NGC 1614

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NGC 1614
Hubble Interacting Galaxy NGC 1614 (2008-04-24).jpg
Hubble Space Telescope image of NGC 1614
Observation data (J2000 epoch)
Right ascension 04h 34m 00.027s
Declination−08° 34′ 44.57″
Helio radial velocity4,778[2]
Distance211.3 Mly (64.78 Mpc)[2]
TypeSB(s)c pec.[1]
Notable featuresStarburst galaxy with an active galactic nucleus
Other designations
2MASX J04340002-0834445, APG 186, IRAS 04315-0840, Mrk 0617, II Zw 015, PGC 15538

NGC 1614 is the New General Catalogue identifier for a spiral galaxy in the equatorial constellation of Eridanus. It was discovered on December 29, 1885 by American astronomer Lewis Swift, who described it in a shorthand notation as: pretty faint, small, round, a little brighter middle.[3] The nebula was then catalogued by Danish-Irish astronomer J. L. E. Drayer in 1888.[4] When direct photography became available, it was noted that this galaxy displayed some conspicuous peculiarities. American astronomer Halton Arp included it in his 1966 Atlas of Peculiar Galaxies.[5] In 1971, Swiss astronomer Fritz Zwicky described it as a "blue post-eruptive galaxy, compact patchy core, spiral plumes, long blue jet SSW".[6]

In the De Vaucouleurs system for classifying galaxies, NGC 1614 has a galaxy morphological classification of SB(s)c pec. The SB indicates this is a barred spiral galaxy, while the '(s)' means it lacks a ring-like structure around the nucleus. The trailing 'c' describes the spiral arm structure as being loosely wound. The peculiar nature of the galaxy is noted with the 'pec.' abbreviation.[1] The galaxy is bright at the center, with two nearly symmetrical inner spiral arms.[7] It is a luminous infrared source,[8] with total infrared luminosity is 1011.60 L, ranking 55th in the 2003 IRAS Revised Bright Galaxy Sample,[9] and is the second most luminous galaxy within 75 Mpc.[10]

This galaxy is undergoing a minor merger event with a gas-rich, low-mass companion galaxy, located in a tidal tail to the southwest of the nucleus. The main galaxy is estimated to be around 3−5 times as massive as the merging object. The interaction between the two galaxies is triggering a burst of star formation in NGC 1614,[8] although not apparently an active galactic nucleus.[11] It is described as "one of the most extreme nearby starbursts".[10]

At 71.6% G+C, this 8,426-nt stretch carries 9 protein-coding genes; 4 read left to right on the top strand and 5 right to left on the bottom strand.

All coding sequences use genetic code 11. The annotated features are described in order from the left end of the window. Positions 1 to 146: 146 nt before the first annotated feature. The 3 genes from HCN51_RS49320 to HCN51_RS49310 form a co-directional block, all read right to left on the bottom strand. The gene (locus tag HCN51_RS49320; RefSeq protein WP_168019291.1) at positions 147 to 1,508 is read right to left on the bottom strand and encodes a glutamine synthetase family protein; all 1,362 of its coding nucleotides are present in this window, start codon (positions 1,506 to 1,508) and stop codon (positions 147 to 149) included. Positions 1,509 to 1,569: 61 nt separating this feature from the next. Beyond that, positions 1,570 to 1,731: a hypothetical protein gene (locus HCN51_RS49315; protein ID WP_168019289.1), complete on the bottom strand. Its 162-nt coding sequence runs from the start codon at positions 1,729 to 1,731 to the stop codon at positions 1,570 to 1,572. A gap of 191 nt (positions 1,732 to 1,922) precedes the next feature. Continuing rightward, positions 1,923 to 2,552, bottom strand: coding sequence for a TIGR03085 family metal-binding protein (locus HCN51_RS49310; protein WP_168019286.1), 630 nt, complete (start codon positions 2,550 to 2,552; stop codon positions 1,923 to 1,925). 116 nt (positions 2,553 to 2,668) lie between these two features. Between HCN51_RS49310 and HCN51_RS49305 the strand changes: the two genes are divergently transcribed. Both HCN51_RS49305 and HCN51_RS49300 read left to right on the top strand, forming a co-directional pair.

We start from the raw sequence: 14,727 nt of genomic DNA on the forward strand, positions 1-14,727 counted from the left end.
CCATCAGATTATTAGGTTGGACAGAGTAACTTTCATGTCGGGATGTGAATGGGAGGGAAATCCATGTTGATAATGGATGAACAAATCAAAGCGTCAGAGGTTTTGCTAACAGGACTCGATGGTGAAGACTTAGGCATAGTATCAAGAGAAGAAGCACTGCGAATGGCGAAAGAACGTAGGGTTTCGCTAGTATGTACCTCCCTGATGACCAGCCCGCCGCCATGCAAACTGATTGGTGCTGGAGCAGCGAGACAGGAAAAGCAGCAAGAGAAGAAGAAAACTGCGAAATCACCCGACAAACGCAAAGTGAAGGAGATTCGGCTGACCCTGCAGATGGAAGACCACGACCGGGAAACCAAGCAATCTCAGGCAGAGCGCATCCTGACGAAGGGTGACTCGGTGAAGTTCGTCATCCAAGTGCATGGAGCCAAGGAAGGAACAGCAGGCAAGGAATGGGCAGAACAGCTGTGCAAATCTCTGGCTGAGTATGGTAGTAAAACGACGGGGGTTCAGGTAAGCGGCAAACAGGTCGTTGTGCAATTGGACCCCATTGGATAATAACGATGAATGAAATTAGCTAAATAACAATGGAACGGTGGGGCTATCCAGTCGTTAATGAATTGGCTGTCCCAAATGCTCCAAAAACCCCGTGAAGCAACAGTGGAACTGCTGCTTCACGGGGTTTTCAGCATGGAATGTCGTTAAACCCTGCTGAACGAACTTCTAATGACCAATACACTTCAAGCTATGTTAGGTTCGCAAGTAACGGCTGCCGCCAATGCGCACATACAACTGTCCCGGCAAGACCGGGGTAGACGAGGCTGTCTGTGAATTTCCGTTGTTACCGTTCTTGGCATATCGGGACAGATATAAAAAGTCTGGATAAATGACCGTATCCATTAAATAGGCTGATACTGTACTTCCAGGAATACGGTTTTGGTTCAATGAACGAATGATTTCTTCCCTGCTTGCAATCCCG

In the core region, a 230 pc radius ring feature has formed around the nucleus within the last 5−10 million years from an inflow of gas caused by the merger event, and this structure is the site of the intense star forming activity known as a starburst region.[7] This activity is bright enough that it is masking whatever weak nuclear emission there is coming from the core.[10] The nucleus itself displays evidence of an older starburst event.[7] The starburst activity is presumed to be driving an observed outflow of cold molecular gas that has a combined mass of around 32 million times the mass of the Sun.[11]


  1. ^ a b c de Vaucouleurs, G.; et al. (1991), Third reference catalogue of bright galaxies, version 9, New York: Springer-Verlag.
  2. ^ a b Crook, Aidan C.; et al. (February 2007), "Groups of Galaxies in the Two Micron All Sky Redshift Survey", The Astrophysical Journal, 655 (2): 790–813, arXiv:astro-ph/0610732, Bibcode:2007ApJ...655..790C, doi:10.1086/510201.
  3. ^ Swift, L. (September 1886), "Catalogue No. 3 of Nebulae discovered at the Warner Observatory" (PDF), Astronomische Nachrichten, 115 (10): 153–159, Bibcode:1886AN....115..153S, doi:10.1002/asna.18861151003. Entry no. 30.
  4. ^ Dreyer, J. L. E. (2000), NGC2000.0: Complete New General Catalog and Index Catalog, NASA, retrieved 2016-03-18.
  5. ^ Arp, Halton (November 1966), "Atlas of Peculiar Galaxies", Astrophysical Journal Supplement, 14: 1, Bibcode:1966ApJS...14....1A, doi:10.1086/190147. Entry no. 186.
  6. ^ Ulrich, M.-H. (November 1972), "The compact central region of the galaxy NGC 1614.", Astrophysical Journal, 178: 113–118, Bibcode:1972ApJ...178..113U, doi:10.1086/151770.
  7. ^ a b c Sliwa, Kazimierz; et al. (November 2014), "Around the Ring We Go: The Cold, Dense Ring of Molecular Gas in NGC 1614", The Astrophysical Journal Letters, 796 (1): 7, arXiv:1410.6982, Bibcode:2014ApJ...796L..15S, doi:10.1088/2041-8205/796/1/L15, L15.
  8. ^ a b König, S.; et al. (May 2013), "The NGC 1614 interacting galaxy. Molecular gas feeding a "ring of fire"", Astronomy & Astrophysics, 553: 11, arXiv:1303.1012, Bibcode:2013A&A...553A..72K, doi:10.1051/0004-6361/201220453, A72.
  9. ^ Sanders, D. B.; et al. (October 2003), "The IRAS Revised Bright Galaxy Sample", The Astronomical Journal, 126 (4): 1607–1664, arXiv:astro-ph/0306263, Bibcode:2003AJ....126.1607S, doi:10.1086/376841.
  10. ^ a b c Pereira-Santaella, M.; et al. (December 2015), "Sub-arcsec mid-IR observations of NGC 1614: Nuclear star formation or an intrinsically X-ray weak AGN?", Monthly Notices of the Royal Astronomical Society, 454 (4): 3679–3687, arXiv:1509.07765, Bibcode:2015MNRAS.454.3679P, doi:10.1093/mnras/stv2242.
  11. ^ a b García-Burillo, S.; et al. (August 2015), "High-resolution imaging of the molecular outflows in two mergers: IRAS 17208-0014 and NGC 1614", Astronomy & Astrophysics, 580: 21, arXiv:1505.04705, Bibcode:2015A&A...580A..35G, doi:10.1051/0004-6361/201526133, A35.

External links[edit]

  • "NGC 1614", The Hubble Space Telescope, NASA/ESA, April 24, 2008, retrieved 2016-03-21.